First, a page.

I find it frustrating that I’m now being badgered by Etsy on how to improve my star seller rating because I got a 3 star review. The review was good but the customer hadn’t read the dimensions and stated it was smaller than they thought. I’m glad it doesn’t affect search just yet. If it did I’d feel I was being unfairly penalised because people don’t read descriptions or pay attention to sizes on variations when purchasing.

-An Etsy seller

Review ratings

This section has changed as of May 31, 2022– The new requirement is that the average star rating of the reviews in the last 3 months has to be 4.8 or above.

This is an improvement from the original rule about 5 stars being the only “good” review, and 4 stars being a bad review, but then Etsy mentions something else…

In the post about the Star Seller program updates, Etsy mentions that 85% of sellers who received reviews have a 4.8 or higher rating. So does that mean that 85% of sellers have the potential to get the star seller badge?

The earnings criteria still have to come into it, but let’s assume that 85% of people who have a review are also potentially Star Sellers.

Does that mean that the Star Seller badge is really rating much as far as excellence goes? I don’t think so.

That kind of turns it into an “everyone gets a trophy” situation.

Don’t get me wrong, I think it’s the right thing to do to use an average, and it’s one of the things that I mentioned in the suggestions at the bottom of this article to begin with.

But this also points to the fact that this badge doesn’t actually rate anything meaningful as far as which sellers are good or bad, if it’s allowing 85% of sellers with at least 1 review in.


Selling from Slovenija, they cannot track Slovenia Post tracking, so I have to choose “Other” and then “USPS”, Or “La Poste” and if I write the name wrongly like “French post” instead of “La Poste”, than the tracking doesn’t work and I get “not tracked”. If I notice this soon enough I can correct it, but I have orders form September, when “other” worked for anything, and now it’s not tracked and I fell from 100% to 94%.

-An Etsy seller

It’s puts an unfair disadvantage on shops in countries like Canada where there is a huge price difference between small, lightweight untracked lettermail and tracked shipping options.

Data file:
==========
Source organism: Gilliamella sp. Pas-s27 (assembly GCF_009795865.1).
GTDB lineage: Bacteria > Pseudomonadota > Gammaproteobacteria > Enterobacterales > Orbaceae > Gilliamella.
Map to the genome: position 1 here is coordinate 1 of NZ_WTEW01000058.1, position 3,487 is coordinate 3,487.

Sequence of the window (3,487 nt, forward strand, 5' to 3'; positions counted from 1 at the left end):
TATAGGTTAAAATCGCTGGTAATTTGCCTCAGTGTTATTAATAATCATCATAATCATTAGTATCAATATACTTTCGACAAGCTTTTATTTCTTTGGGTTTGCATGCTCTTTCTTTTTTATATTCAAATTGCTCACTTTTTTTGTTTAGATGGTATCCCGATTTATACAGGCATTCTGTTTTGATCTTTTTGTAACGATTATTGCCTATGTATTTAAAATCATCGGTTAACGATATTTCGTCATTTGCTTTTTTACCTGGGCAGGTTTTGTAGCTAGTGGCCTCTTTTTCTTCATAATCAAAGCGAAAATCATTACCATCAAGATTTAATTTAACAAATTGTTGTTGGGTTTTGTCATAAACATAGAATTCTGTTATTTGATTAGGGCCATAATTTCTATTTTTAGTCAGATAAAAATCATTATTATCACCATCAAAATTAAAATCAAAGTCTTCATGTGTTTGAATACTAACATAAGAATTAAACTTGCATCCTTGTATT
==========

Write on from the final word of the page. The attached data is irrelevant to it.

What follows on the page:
-An Etsy seller

Shipping metrics.

The shipping metrics of the Star seller program are also problematic because of the multiple different postal systems that Etsy sellers have to deal with. Some countries don’t offer tracking as an included service, and the cost to add it is prohibitive for customers.

I have no problem with requiring sellers to ship things on time, that just makes sense.

However, there are enough situations around the world that make the tracking ratings unattainable for a lot of people, even if they’re shipping everything on time.

It’s also “interesting” that one way that Etsy has offered to let people bypass tracking is to buy their shipping labels from Etsy’s system directly. That means that if you purchase your labels at a local post office you’re not eligible for the way to bypass the system.


Unrealistic sales totals I have no control over to reach. Scoring highly on all other categories consistently but can’t get star seller as not got near the total they made up.

-An Etsy seller

Sales goals.

The sales goals for the Star Seller program as of May 31, 2022, are 5 sales in the previous 3 months, AND at least a value of $300 USD. There are different metrics in different countries, but we’ll stick with the $300 here for argument’s sake.

Let’s say that I make custom wedding dresses. I might sell one a month and earn a tidy sum for it, but that won’t get me the Star Seller badge.

I understand that there has to be a line drawn somewhere if you’re using revenue as a metric, but why use revenue as a metric? It doesn’t make sense to me personally.

Last month in my vintage shop I happened to list some vintage chess sets that were in like-new condition, and they were priced on the higher end. They sold quickly, and that put me over the Star Seller wall for December.

I doubt that I’ll keep that up every month, though, so if I don’t get the star in an upcoming month because of that, does it mean I’m a worse Etsy seller? Clearly not.

And that leads me to the biggest problem that I have with the whole thing, which is that this is seen as a punishment by most sellers I hear from, not as something to aspire to.


Even though I’ve always met these new requirements without being told to, I now feel a new level of anxiety about ship dates, messages, and reviews.

-An Etsy seller

How is this affecting sellers?